Most Asian shares edged up on Thursday, heading for a quarterly gain despite a sharp sell-off earlier this month after disaster struck Japan, while the yen was poised for a quarterly loss on expectations Tokyo will have to maintain super-loose monetary policy far longer than Europe and the United States.

Concerns about the impact on high oil and food prices on global growth and central bank moves to curb inflation have overtaken worries about Japan's nuclear crisis and unrest in the Middle East, but investors remain cautious.

Shares are modestly expanding gains on continued foreign buying around sectors that are seen bullish, said Chung Seung-jae, a market analyst at Mirae Asset Securities in Seoul.

MSCI's index of Asia-Pacific shares outside Japan <.MIAPJ0000PUS> rose 0.3 percent on the day, putting it on track for a 4.3 percent gain in March despite a sharp downward spike following the massive earthquake and tsunami which hit Japan on March 11, severely damaging a nuclear power plant and knocking many factories offline.

For the year to date, the Asia ex-Japan index has gained nearly 1 percent.

By comparison, the MSCI world index <.MIWD00000PUS> was little changed on the quarter, but has gained around 4 percent so far in 2011. Relative weakness in Asia was offset by strong gains early in the year in major U.S. and European indexes as investors rotated from emerging markets to large, developed ones.

A key investment decision for Asian stock investors in the coming months will likely be whether to pile bets on China and the faster-growing economies in Asia over safer but lower-returning investments in developed economies, analysts said.

Gross domestic product of emerging markets will on average expand 6.0 percent in 2011 and 2012, more than double those of developed markets, according to JPMorgan economists.

In Asia, Japan is expected to lag its neighbors as the world's No. 3 economy faces huge rebuilding cost from the twin disasters this month and the still unknown toll from the damaged nuclear plant, which is still leaking radiation.

The yen has declined to the lowest since May 2010 against the euro in the wake of recent hawkish comments by euro zone officials signaling interest rate hikes, and has slid against the dollar as well after U.S. central bank officials indicated they may soon start withdrawing enormous levels of stimulus from that economy.

Japan's Nikkei index <.N225> trimmed gains to trade flat after opening higher and following Wednesday's 2.6 percent rally. So far in March, it has shed 9 percent, heading for its worst month since May 2010. Year to date, the benchmark has fallen around 5 percent.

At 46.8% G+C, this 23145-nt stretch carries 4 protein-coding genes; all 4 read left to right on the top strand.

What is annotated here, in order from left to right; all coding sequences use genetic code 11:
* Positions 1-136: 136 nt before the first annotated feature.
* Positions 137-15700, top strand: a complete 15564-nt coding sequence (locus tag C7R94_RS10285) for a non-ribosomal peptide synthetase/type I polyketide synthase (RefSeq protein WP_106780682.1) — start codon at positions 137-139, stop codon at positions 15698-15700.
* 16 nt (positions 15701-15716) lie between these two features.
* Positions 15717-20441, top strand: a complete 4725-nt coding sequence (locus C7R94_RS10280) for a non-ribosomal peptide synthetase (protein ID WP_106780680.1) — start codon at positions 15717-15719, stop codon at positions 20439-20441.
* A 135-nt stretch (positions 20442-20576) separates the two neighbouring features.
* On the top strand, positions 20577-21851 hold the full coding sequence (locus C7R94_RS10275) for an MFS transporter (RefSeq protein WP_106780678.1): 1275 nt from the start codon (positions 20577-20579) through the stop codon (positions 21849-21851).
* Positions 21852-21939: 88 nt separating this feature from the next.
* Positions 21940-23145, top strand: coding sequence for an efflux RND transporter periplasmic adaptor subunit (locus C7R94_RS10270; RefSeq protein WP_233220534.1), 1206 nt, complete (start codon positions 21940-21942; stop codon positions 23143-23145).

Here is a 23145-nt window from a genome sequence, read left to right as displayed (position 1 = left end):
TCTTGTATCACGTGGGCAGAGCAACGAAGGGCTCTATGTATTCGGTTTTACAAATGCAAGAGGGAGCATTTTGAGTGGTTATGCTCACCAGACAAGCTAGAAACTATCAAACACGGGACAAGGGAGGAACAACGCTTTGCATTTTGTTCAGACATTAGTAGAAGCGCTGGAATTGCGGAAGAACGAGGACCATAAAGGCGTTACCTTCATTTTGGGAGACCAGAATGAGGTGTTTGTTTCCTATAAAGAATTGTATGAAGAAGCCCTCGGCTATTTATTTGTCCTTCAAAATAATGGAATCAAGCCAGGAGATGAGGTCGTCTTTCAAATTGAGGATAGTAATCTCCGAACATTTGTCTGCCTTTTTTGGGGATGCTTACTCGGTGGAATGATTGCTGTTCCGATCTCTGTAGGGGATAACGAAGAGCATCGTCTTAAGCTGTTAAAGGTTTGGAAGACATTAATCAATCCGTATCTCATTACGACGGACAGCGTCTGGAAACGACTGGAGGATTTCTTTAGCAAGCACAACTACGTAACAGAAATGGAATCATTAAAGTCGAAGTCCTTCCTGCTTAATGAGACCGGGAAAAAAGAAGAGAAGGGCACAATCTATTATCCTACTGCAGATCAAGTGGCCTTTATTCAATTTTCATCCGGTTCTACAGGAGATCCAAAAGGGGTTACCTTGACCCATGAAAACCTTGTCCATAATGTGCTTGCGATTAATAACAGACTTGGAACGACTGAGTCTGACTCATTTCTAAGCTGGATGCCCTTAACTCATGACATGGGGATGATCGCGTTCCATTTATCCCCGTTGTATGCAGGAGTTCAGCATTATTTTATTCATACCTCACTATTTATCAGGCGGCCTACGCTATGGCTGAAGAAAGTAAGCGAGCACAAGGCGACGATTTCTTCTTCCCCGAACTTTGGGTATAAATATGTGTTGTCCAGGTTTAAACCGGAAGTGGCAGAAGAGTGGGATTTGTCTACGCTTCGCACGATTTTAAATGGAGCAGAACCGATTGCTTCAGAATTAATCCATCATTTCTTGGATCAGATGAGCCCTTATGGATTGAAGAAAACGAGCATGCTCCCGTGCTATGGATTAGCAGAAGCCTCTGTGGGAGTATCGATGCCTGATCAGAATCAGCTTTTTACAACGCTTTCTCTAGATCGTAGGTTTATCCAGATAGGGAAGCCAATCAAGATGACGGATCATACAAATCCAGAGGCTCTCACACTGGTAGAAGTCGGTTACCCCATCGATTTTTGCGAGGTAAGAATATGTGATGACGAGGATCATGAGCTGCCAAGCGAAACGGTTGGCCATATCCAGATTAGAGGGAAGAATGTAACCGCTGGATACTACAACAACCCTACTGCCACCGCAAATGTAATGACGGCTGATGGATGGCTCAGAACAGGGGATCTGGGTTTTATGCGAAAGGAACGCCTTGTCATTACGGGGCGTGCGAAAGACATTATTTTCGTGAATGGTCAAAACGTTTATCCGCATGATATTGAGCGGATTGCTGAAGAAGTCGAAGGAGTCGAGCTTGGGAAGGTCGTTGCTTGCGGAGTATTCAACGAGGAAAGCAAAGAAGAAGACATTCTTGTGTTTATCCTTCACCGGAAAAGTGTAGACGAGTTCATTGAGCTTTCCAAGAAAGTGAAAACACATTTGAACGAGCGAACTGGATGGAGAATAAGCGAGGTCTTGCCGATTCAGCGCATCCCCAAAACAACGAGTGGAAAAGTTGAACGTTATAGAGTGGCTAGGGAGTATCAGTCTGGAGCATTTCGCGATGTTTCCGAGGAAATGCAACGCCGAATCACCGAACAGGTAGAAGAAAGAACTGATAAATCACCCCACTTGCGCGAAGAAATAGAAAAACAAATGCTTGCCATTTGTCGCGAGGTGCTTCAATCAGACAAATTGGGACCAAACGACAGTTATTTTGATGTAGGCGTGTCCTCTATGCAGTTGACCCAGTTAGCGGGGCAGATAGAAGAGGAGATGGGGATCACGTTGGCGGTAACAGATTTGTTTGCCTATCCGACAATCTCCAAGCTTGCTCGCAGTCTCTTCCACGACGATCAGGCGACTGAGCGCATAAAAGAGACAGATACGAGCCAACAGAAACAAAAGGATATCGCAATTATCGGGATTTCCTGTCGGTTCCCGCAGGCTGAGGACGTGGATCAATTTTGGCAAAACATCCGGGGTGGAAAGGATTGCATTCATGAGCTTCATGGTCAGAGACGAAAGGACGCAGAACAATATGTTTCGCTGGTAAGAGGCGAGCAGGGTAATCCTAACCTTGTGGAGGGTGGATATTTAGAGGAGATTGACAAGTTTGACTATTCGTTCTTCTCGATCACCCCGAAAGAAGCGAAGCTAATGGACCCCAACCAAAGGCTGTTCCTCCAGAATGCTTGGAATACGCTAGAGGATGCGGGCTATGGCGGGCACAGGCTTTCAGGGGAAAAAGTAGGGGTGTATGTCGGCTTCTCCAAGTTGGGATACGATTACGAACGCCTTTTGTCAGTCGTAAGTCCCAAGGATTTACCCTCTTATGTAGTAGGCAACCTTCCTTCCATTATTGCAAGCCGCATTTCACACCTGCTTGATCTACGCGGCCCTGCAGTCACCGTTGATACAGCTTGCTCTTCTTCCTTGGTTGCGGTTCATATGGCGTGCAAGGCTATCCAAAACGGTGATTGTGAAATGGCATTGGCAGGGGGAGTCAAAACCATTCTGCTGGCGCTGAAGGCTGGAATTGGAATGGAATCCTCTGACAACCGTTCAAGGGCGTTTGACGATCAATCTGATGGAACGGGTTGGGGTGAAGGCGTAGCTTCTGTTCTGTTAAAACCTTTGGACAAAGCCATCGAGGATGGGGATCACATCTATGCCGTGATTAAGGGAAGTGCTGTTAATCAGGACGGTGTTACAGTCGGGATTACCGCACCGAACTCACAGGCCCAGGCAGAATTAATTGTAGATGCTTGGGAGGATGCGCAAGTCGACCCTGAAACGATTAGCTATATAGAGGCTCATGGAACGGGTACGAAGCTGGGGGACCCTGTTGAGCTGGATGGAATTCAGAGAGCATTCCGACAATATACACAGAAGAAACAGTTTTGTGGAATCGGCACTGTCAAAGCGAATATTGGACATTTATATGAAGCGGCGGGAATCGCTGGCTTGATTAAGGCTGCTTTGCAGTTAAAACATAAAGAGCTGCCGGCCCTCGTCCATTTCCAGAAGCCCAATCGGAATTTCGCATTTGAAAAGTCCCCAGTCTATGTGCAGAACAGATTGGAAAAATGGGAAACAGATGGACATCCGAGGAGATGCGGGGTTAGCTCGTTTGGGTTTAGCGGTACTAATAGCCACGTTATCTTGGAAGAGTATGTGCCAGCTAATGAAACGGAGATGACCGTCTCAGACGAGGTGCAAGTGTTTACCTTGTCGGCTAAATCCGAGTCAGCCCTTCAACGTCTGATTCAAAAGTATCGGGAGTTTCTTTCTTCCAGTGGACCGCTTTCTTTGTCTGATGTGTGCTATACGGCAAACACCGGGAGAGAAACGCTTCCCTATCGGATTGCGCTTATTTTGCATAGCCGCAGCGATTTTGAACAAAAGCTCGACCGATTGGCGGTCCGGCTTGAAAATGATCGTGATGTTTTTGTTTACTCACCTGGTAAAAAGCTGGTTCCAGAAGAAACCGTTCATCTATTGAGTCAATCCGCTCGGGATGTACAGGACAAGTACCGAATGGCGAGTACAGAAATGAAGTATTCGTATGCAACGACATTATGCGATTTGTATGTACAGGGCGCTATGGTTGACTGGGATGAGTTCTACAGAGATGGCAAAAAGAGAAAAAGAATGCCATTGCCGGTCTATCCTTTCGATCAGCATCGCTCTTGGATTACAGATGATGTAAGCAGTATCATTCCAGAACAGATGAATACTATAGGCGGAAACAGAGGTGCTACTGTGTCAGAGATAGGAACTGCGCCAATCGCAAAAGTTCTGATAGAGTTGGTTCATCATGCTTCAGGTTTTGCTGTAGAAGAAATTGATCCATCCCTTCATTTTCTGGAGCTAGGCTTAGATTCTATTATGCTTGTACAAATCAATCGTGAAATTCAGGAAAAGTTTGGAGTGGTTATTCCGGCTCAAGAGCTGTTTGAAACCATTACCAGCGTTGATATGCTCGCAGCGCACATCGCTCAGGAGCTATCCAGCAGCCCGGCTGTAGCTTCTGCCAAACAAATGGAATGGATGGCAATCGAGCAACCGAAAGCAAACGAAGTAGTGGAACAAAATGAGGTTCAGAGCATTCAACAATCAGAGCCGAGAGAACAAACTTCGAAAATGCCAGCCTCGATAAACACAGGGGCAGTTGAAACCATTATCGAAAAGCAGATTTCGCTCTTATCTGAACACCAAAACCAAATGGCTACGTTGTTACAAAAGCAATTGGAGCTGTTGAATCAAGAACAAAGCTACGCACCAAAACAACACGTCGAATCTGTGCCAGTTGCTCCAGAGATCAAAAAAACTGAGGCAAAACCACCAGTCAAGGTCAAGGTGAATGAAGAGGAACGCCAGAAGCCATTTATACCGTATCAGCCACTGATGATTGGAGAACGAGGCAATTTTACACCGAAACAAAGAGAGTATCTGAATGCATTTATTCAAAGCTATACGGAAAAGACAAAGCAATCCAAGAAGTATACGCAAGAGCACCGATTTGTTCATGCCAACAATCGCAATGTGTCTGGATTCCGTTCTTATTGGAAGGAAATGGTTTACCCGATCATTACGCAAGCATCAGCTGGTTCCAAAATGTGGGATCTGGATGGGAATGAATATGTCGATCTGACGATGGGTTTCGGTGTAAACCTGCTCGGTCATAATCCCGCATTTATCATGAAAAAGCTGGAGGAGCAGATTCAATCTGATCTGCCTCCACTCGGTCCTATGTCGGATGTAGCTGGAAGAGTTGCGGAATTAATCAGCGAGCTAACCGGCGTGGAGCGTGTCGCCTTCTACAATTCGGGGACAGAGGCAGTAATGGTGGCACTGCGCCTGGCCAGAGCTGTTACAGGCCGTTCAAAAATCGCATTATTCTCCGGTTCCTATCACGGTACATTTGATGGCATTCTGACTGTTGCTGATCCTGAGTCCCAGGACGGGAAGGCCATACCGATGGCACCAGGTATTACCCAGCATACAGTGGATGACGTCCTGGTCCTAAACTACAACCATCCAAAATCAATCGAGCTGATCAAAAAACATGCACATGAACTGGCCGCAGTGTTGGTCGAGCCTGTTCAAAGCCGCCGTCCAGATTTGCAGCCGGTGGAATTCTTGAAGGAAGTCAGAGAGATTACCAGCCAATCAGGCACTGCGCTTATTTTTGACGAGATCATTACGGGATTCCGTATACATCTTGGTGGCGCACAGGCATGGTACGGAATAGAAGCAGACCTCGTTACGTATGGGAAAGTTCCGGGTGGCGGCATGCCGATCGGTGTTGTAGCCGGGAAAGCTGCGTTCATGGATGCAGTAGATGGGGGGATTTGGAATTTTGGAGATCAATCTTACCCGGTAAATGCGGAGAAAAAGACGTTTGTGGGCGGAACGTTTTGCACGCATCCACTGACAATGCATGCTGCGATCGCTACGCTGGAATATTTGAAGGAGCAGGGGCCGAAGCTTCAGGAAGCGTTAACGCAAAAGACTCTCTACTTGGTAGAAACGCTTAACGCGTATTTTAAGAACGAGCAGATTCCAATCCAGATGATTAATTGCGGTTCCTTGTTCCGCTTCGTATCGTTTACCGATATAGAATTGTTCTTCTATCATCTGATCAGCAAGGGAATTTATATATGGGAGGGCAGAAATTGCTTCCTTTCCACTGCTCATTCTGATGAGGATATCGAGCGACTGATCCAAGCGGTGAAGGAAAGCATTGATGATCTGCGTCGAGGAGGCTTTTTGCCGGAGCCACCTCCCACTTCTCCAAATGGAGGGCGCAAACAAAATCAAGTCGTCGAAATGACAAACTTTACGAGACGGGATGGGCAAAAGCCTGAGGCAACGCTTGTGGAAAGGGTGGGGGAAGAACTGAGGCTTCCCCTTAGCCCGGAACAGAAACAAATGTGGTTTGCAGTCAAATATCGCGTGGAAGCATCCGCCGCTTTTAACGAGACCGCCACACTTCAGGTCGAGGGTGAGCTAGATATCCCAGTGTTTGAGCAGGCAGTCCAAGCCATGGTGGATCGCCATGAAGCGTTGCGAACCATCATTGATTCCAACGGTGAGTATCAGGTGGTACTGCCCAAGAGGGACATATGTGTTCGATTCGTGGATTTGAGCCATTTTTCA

The weaker yen is expected to boost the demand for Japanese goods in overseas markets, though investors remain concerned about the impact of power shortages on Japanese manufacturers following the disasters.

It is also seen as a cheap way to fund higher-yielding assets such as the Australian dollar which reached a 10-month high against the yen and a 29-year high against the U.S. dollar in early trading.

But the yen on Thursday pulled back from its earlier lows, trading flat against major currencies.

The dollar was last at 82.83 yen, up 9 percent from its record low of 76.25 yen on March 17 before G7 central banks intervened in a rare coordinated move to stem the yen's rise.

The euro last traded at 117.16 yen. It had risen high as 117.54 yen earlier, its highest since May 2010, bringing its gains this year to 8 percent.

Concerns over Japan's nuclear crisis, conflicts in the Libya and nagging fiscal problems in Europe have eased, for now, with expectations that stocks worldwide will move higher into the new quarter on an improving economic outlook, analysts said.

Gold rebounded from initial losses tied to profit-taking. It snapped a four-session losing streak on Wednesday.

Spot gold traded at $1,425.65 an ounce, compared with $1,423.38 late in New York on Wednesday. It has been running 2 percent below the record of $1,447.40 set on March 24.

U.S. oil prices rose after falling on Wednesday on data showing ample inventory in the United States, the world's biggest energy consumer. This offset worries over supply disruption from the turmoil in Libya and the Middle East.

U.S. crude was up 41 cents to $104.68 a barrel, while Brent crude advanced 42 cents to $115.55.

(Reporting by Natsuko Waki and Antoni Slodkowski in TOKYO,; Lewa Pardomuan and Randy Fabi in Singapore,; Park Jung-youn in SEOUL; Editing by Ramya Venugopal)